James was taken into custody after police received a Crime Stoppers tip directing them to the East Village neighborhood of Manhattan, authorities said.
“My fellow New Yorkers, we got him,” New York City Mayor Eric Adams, who is in isolation following a positive Covid-19 test, told reporters in a video feed.
He will be charged with a federal crime, for allegedly carrying out a terrorist act on mass transit, U.S. Attorney Breon Peace said.
Earlier on Wednesday, authorities called James a suspect rather than a person of interest.
Surveillance video obtained by NBC New York apparently showed James swiping a subway card, trying to enter a station before Tuesday’s attack, giving authorities a clearer look at the suspect.
The shift in language came after another key development in the ongoing probe, with investigators linking the gun allegedly used in the Tuesday morning rush-hour attack to James and an Ohio pawn shop, law enforcement sources said.
Cellphones buzzed shortly after James was named a suspect, urging New Yorkers to call authorities if they see him.
A 9mm Glock handgun left at the scene has been traced by Bureau of Alcohol, Tobacco, Firearms and Explosives investigators to James and a pawn shop in Columbus, law enforcement said. The suspect purchased it there in 2011, sources said.
A $50,000 reward was offered to find James, who police said had addresses in Wisconsin and Philadelphia.
He rented a U-Haul van, the keys of which were found at the scene of the shooting in Brooklyn’s Sunset Park neighborhood, according to authorities.
That van was discovered in the Gravesend neighborhood of Brooklyn, about 5 miles from the Sunset Park attack.
Investigators have obtained surveillance video, taken near that van, appearing to show the suspect walking into a subway station, law enforcement sources said. Footage captured that grainy figure carrying a bag, similar to the one recovered at the shooting scene, into the the Kings Highway station, which serves the N line.
Tuesday’s shooting was carried out as a Manhattan-bound N train pulled into the 36th Street station.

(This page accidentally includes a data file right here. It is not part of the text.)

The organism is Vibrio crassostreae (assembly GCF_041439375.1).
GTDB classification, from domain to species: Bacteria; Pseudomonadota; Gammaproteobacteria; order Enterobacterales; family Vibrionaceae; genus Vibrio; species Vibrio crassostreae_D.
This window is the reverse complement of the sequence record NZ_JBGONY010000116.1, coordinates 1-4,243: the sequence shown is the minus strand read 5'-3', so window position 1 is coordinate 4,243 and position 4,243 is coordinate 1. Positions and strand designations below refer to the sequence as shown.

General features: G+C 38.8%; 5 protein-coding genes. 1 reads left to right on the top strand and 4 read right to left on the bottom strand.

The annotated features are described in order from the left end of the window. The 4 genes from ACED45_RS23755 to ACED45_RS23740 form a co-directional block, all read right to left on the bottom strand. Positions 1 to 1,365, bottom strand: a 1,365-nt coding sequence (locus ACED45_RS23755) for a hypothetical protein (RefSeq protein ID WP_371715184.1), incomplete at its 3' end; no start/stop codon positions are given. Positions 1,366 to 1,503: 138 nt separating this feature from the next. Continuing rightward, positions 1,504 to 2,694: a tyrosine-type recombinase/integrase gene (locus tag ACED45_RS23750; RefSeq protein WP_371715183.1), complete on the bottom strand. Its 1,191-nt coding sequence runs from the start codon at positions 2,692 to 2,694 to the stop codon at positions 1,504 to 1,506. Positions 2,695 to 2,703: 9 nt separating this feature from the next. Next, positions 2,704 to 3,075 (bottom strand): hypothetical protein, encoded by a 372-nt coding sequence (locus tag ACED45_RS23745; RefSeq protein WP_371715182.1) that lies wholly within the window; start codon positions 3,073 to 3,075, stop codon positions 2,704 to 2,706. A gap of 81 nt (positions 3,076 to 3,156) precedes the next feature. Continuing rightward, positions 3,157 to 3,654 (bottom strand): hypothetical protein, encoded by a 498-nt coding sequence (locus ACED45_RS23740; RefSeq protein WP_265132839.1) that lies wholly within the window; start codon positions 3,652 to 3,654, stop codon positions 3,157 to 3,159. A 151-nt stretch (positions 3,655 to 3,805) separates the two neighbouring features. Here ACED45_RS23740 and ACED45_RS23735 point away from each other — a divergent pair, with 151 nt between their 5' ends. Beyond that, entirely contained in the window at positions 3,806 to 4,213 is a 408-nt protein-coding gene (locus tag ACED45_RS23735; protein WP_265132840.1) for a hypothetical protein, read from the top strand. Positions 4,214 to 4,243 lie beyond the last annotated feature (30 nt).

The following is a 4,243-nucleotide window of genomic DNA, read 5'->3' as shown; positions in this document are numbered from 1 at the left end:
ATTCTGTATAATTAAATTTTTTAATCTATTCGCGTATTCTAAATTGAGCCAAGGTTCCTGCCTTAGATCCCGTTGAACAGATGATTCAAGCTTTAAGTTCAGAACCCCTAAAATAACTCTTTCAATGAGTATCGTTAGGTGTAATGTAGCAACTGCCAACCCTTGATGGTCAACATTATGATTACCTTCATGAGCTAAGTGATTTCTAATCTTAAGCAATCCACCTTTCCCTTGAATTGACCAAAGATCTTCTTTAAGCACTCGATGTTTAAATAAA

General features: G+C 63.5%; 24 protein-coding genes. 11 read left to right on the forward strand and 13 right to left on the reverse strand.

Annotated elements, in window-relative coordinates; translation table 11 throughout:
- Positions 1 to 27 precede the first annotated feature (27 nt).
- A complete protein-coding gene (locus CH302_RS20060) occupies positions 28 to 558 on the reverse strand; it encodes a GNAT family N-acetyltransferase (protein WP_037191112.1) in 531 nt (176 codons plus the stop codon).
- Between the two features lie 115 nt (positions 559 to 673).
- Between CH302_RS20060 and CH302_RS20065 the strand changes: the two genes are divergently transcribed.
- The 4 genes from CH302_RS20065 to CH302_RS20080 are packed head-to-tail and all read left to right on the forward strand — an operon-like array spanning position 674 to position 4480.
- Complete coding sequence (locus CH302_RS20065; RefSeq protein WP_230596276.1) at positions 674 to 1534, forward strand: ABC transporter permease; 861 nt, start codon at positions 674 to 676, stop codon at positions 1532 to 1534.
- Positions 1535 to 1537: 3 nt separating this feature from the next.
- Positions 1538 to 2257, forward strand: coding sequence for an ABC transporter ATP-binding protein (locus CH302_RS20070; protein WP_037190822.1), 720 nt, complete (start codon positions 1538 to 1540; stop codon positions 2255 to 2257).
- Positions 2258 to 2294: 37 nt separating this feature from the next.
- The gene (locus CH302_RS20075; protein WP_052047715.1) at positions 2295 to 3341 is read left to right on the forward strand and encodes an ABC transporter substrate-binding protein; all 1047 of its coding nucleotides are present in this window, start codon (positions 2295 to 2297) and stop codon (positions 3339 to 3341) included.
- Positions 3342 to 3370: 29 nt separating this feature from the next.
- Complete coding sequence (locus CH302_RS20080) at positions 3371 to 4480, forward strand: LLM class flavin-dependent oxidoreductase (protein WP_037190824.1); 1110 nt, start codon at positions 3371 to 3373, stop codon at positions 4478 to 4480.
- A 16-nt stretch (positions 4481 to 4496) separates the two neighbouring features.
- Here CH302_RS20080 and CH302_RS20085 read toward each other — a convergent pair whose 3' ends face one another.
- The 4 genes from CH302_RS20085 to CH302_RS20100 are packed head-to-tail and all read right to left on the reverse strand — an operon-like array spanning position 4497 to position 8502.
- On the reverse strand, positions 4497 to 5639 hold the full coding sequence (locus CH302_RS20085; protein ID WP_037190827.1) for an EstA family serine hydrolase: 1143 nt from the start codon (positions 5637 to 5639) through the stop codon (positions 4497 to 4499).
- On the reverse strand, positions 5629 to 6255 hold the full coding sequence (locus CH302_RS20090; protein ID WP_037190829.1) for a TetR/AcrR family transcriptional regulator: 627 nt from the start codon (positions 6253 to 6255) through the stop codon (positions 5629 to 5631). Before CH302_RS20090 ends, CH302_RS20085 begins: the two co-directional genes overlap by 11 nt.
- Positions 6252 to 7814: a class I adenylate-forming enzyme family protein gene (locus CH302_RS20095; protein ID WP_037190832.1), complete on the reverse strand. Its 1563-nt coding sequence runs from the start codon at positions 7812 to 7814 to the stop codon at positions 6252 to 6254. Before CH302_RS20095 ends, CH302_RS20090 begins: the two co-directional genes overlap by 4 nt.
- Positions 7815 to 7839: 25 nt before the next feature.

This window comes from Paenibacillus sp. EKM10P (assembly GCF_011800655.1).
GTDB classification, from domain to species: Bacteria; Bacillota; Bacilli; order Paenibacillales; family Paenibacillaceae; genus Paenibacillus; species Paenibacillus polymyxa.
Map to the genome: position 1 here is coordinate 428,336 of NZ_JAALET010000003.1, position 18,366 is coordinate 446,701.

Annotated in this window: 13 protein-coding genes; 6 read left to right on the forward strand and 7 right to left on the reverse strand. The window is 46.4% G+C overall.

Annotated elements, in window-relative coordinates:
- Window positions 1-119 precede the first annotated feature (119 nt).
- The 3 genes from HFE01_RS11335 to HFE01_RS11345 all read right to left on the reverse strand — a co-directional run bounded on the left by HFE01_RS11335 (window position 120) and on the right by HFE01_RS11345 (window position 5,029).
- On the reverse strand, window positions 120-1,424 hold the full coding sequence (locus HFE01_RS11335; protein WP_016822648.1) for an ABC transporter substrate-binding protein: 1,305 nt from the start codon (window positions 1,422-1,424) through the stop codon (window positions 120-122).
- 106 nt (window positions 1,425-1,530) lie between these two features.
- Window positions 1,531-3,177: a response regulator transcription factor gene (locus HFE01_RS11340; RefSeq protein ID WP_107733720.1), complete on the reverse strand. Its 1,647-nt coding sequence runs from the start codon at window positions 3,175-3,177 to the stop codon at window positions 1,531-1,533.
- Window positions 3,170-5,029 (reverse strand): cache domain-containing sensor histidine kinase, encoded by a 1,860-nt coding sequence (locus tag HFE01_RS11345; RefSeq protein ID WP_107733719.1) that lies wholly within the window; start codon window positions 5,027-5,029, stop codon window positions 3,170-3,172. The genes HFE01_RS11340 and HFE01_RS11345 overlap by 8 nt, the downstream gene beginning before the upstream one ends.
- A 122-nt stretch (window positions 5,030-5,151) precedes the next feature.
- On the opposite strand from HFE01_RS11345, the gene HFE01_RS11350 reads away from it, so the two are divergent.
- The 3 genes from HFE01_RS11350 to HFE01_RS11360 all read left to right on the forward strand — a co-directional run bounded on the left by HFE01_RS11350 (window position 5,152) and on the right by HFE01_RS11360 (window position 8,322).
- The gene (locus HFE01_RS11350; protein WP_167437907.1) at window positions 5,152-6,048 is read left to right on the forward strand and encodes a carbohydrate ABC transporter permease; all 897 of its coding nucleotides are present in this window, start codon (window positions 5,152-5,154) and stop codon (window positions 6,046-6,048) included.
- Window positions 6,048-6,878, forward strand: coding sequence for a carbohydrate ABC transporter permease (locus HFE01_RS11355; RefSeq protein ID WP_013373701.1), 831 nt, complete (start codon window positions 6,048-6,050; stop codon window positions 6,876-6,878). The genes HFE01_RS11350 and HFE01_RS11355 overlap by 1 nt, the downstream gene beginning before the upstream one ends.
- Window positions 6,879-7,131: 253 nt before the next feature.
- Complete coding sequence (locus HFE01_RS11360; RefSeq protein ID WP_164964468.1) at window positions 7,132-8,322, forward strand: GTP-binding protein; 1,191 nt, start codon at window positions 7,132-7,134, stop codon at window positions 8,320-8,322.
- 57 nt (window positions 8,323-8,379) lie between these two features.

The bag left behind at the station included a variety of fireworks and other pyrotechnic equipment that an Ohio-based fireworks seller believes came from him, he told NBC News.
Based on widely circulated pictures of this bag, Phantom Fireworks CEO Bruce Zoldan said that images show four distinct, proprietary items that link to his business — and they were purchased in June last year in Wisconsin by a 62-year-old man named Frank James.
“We found people (in sales records) that bought two of those items, individuals that bought three of those items, individuals that bought one of those items,” Zoldan said. “Only one person bought four of those items, exact four items.”
He ordered additional police staffing on subways Tuesday and urged his fellow New Yorkers to keep using public transit, in the wake of this attack.
Adams retweeted pictures of City Hall staffers who rode rails on Wednesday, adding: “Proud of this team.”
Before the subway attack, James appeared to post several rambling videos on YouTube in which he voiced bigoted and controversial views as well as scathing criticism of Adams and his public safety policies and homeless outreach programs on trains.
In a video posted Monday, he said he had experienced the desire to kill people but didn’t want to go to jail.
This is a developing story. Please check back for updates.
David K. Li, Pete Williams and Alec Hernandez contributed.